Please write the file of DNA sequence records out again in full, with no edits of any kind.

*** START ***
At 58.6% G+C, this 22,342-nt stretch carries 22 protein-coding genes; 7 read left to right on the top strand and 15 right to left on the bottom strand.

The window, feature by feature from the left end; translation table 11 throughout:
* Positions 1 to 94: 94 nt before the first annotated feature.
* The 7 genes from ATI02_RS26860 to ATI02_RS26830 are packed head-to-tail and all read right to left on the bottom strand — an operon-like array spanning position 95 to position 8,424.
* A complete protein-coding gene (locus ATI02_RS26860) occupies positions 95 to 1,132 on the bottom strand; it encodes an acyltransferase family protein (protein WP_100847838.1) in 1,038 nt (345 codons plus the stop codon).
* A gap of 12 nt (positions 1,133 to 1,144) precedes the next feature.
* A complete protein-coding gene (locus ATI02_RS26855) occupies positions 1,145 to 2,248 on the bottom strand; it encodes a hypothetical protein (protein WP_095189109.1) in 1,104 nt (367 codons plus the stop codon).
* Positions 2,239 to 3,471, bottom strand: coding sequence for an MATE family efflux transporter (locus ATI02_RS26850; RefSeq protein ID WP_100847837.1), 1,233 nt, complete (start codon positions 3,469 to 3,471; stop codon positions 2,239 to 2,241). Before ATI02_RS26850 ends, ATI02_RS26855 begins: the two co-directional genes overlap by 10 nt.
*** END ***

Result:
At 58.6% G+C, this 22,342-nt stretch carries 22 protein-coding genes; 7 read left to right on the top strand and 15 right to left on the bottom strand.

The window, feature by feature from the left end; translation table 11 throughout:
* Positions 1 to 94: 94 nt before the first annotated feature.
* The 7 genes from ATI02_RS26860 to ATI02_RS26830 are packed head-to-tail and all read right to left on the bottom strand — an operon-like array spanning position 95 to position 8,424.
* A complete protein-coding gene (locus ATI02_RS26860) occupies positions 95 to 1,132 on the bottom strand; it encodes an acyltransferase family protein (protein WP_100847838.1) in 1,038 nt (345 codons plus the stop codon).
* A gap of 12 nt (positions 1,133 to 1,144) precedes the next feature.
* A complete protein-coding gene (locus ATI02_RS26855) occupies positions 1,145 to 2,248 on the bottom strand; it encodes a hypothetical protein (protein WP_095189109.1) in 1,104 nt (367 codons plus the stop codon).
* Positions 2,239 to 3,471, bottom strand: coding sequence for an MATE family efflux transporter (locus ATI02_RS26850; RefSeq protein ID WP_100847837.1), 1,233 nt, complete (start codon positions 3,469 to 3,471; stop codon positions 2,239 to 2,241). Before ATI02_RS26850 ends, ATI02_RS26855 begins: the two co-directional genes overlap by 10 nt.